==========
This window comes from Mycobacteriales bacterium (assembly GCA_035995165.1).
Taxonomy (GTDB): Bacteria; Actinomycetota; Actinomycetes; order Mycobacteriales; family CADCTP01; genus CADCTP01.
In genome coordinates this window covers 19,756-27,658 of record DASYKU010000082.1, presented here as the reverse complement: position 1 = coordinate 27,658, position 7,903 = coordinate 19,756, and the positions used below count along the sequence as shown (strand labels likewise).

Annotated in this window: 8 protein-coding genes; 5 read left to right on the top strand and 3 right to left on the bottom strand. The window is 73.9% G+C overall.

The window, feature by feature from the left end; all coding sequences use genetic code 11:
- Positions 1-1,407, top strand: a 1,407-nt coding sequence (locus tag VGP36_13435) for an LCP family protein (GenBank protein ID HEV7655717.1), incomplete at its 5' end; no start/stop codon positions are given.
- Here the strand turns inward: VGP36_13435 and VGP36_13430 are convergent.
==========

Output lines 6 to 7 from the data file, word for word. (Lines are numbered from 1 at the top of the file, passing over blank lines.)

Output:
- Positions 1-1,407, top strand: a 1,407-nt coding sequence (locus tag VGP36_13435) for an LCP family protein (GenBank protein ID HEV7655717.1), incomplete at its 5' end; no start/stop codon positions are given.
- Here the strand turns inward: VGP36_13435 and VGP36_13430 are convergent.